JOHNSTON, Iowa — Moving to Iowa wasn’t Christian Boivin’s top option.
But the Traverse City West all-state linebacker felt his hand was forced when the Michigan High School Athletic Association moved football to the spring in an Aug. 14 decision.
Boivin prepared for the eventuality, but hoped that he’d be able to stay at TC West.
“The process was difficult, but once it came down to it and coach called and told me the season was canceled, it was easy,” Boivin said. “I have to play with the cards I’m dealt.”
The 5-foot-11, 205-pound linebacker and all-around weapon moved to Iowa to live with his aunt and uncle and is playing football at Johnston High School in suburban Des Moines.
Boivin departed Sunday for Iowa, two days after the MHSAA announced the football season would move to spring. He started practicing Monday at Johnston.
“It’s a great opportunity for Christian to take his talents to a school and get some looks,” TC West head coach Greg Vaughan said. “His hope was to play for Traverse City West. He fortunately has the ability to go out there with family.”
Boivin has a handful of Division 2 and Division 3 offers, but is looking for something larger at this point.
He’s had conversations with many bigger schools such as Michigan State, Notre Dame, Yale, Columbia and Kansas State, but with COVID-19 shuttering summer football camps, he hasn’t been able to show off his skills since a breakout junior year in which he set Michigan’s single-season record for blocked kicks with seven in 10 games.
Recruiting plays a role in the move, as he wants to get his game out there in the fall rather than wait for spring, when schools will have already received commitments for most of their scholarships.
“Everyone is looking for that golden ticket,” Boivin said. “An offer from a university where your life is set up academically.”
He has offers from schools like Saginaw Valley State, Nebraska-Kearney, Hope College and Rose-Hulman Institute of Technology.
Johnston 19th-year head coach Brian Woodley said he could tell right away Boivin had studied tape on the team, because he came in knowing much of the Dragons playbook.
“I’m very impressed with the young man,” Woodley said. “Number one, he’s a great young man. I can tell he’s got a very high football IQ. He’s been here for days and picked up things very fast.”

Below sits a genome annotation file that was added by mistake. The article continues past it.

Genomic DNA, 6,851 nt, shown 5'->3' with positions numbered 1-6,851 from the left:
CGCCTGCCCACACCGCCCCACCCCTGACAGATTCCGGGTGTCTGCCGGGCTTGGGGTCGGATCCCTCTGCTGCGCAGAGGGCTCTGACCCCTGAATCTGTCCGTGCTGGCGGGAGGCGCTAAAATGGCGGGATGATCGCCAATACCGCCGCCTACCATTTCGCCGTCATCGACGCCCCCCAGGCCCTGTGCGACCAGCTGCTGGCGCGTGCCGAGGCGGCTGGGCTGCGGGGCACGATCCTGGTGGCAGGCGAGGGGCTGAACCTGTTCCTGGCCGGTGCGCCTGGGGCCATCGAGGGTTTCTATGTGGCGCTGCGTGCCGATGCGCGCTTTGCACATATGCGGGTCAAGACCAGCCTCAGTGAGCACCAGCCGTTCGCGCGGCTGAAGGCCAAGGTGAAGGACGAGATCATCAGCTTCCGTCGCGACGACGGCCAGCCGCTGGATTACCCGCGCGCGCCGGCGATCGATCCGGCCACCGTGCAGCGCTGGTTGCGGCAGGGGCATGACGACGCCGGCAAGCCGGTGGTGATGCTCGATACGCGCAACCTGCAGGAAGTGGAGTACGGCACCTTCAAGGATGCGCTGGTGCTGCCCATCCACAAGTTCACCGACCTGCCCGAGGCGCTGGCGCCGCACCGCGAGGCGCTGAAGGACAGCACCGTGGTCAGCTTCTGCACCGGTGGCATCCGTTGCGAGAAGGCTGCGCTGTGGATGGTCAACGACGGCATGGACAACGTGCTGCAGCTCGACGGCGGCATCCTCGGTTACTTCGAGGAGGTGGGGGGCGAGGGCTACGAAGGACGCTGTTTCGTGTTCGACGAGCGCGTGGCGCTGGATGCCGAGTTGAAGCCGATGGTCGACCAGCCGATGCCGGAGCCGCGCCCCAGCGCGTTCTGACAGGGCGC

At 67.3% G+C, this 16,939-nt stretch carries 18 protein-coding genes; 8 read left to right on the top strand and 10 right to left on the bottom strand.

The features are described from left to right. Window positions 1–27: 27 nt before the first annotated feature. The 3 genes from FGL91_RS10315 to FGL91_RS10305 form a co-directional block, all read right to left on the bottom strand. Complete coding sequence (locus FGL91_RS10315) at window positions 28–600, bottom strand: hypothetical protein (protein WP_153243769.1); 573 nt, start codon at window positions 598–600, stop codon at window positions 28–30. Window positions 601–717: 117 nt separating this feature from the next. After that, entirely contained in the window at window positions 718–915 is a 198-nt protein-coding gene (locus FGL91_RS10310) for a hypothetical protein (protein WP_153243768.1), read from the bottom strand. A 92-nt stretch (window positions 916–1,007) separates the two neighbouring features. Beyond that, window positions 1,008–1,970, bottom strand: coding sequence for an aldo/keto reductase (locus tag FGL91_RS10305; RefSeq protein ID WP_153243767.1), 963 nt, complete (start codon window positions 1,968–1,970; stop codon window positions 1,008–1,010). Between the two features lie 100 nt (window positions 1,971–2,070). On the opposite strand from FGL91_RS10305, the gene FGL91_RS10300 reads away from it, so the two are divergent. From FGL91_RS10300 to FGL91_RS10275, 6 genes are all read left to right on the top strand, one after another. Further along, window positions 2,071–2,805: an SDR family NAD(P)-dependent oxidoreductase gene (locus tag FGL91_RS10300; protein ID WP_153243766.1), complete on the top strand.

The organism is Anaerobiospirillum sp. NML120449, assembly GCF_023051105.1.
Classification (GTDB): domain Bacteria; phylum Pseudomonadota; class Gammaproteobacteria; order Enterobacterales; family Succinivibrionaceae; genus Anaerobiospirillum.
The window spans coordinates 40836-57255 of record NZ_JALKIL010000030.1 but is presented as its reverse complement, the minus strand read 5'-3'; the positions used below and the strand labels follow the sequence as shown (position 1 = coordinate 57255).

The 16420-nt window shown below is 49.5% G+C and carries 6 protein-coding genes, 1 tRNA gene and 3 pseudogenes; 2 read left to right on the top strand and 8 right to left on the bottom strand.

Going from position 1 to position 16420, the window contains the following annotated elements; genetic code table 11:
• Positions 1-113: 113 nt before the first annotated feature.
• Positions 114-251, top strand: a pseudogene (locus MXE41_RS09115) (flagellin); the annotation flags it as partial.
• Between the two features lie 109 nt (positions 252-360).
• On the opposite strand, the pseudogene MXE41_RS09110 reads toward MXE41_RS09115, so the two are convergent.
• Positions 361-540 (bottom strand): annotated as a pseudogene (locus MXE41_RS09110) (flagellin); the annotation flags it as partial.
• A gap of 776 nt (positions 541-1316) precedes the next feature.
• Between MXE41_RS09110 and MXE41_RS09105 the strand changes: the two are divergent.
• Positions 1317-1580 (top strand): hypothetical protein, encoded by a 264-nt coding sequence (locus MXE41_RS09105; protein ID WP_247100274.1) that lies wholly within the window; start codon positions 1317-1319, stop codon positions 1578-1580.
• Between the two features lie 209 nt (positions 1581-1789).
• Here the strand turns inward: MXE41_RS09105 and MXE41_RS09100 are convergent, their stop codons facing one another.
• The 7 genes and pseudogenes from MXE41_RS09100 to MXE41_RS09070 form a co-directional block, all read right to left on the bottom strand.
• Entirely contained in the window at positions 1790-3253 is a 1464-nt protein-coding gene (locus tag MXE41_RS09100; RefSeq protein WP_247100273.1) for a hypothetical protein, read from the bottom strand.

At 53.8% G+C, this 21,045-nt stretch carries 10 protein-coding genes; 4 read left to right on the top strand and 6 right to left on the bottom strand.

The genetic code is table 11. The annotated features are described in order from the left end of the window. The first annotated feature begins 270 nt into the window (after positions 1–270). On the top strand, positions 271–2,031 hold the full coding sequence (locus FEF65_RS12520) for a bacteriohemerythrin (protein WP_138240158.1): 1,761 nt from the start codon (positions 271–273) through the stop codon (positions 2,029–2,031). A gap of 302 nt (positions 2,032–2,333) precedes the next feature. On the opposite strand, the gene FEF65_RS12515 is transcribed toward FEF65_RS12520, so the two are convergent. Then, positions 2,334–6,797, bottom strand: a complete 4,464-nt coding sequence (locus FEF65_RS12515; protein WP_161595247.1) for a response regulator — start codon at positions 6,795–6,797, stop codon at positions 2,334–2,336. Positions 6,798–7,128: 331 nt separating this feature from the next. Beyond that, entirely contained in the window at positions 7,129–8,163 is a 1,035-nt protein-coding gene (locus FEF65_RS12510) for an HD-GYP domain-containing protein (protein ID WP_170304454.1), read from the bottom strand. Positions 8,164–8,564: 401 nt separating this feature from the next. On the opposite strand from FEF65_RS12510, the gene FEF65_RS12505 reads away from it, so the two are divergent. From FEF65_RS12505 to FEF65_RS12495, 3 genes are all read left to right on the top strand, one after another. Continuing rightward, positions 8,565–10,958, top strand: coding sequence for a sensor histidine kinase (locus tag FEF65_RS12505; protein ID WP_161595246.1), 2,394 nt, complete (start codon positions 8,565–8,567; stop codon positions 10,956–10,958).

Woodley said a good number of Iowa schools have gained recruits from other states that have altered their football season as a result of the coronavirus pandemic. Woodley said Boivin is the only Dragons incoming transfer.
“Here in the Des Moines area, a lot of the suburban schools are getting people from Illinois and the Kansas City area,” Woodley said.
The Dragons just missed the playoffs last year at 5-4, snapping a 12-year postseason streak. Three of the previous five seasons, Johnston advanced at least to the state quarterfinals in Iowa’s largest division, Class 4A. The school has an enrollment of almost 1,700, similar to West.
Iowa compacted its football season from nine to seven games, forcing schools to eliminate long road trips from their schedule. For this season only, every team will make the playoffs starting in the eighth week.
Johnston, located on the northwest side of Des Moines, starts school Aug. 31, pushed back one week because of a derecho that brought hurricane wind speeds to parts of the state. The Dragons open the season Aug. 28 against rival Urbandale in a game dubbed the “Border War” because the districts share a boundary.
Boivin already worked his way into the Dragons’ lineup as starting middle linebacker and kick returner and will split carries at running back. He’ll also play special teams. He’s just two shy of Michigan career blocks record.
Only 5.3 miles and an interstate highway separate rivals Johnston and Urbandale (TC Central and TC West are 6.6 miles from each other), and the two meet to open the season.
“It’s an interesting vibe,” Boivin said of Iowa. “It’s definitely different. You can drive 15 miles and go through three towns and you never know which one you’re in unless you’ve always lived here.”
Boivin said he aims to return to Traverse City West to finish up his senior season. He also hopes to graduate early if he gets an offer from an Ivy League school or equivalent. He’s already had contact with Yale, Columbia, Northwestern and Kansas State. He said Iowa State, Iowa, Kansas State and Northern Iowa will all have scouts at the Johnston-Urbandale contest.
Boivin started preparing for this eventuality two months ago, getting the necessary paperwork in order to change guardianship and medically demonstrate an allergy sensitivity.
“We saw this an an extremely likely outcome to the Michigan situation,” Boivin said. “We knew we had a very promising season in Iowa.”
He’s living with his aunt and uncle, J.P. and Cara Kramer, whose oldest two of four children attend the same high school.
He said a dream scenario would include returning to TC West for the second semester and being able to play the spring gridiron season with his Titan teammates, although that decision likely lies with the MHSAA.
“They know there are numerous players leaving the state and wanting to come back,” Boivin said. “I’m waiting to see how they handle that.”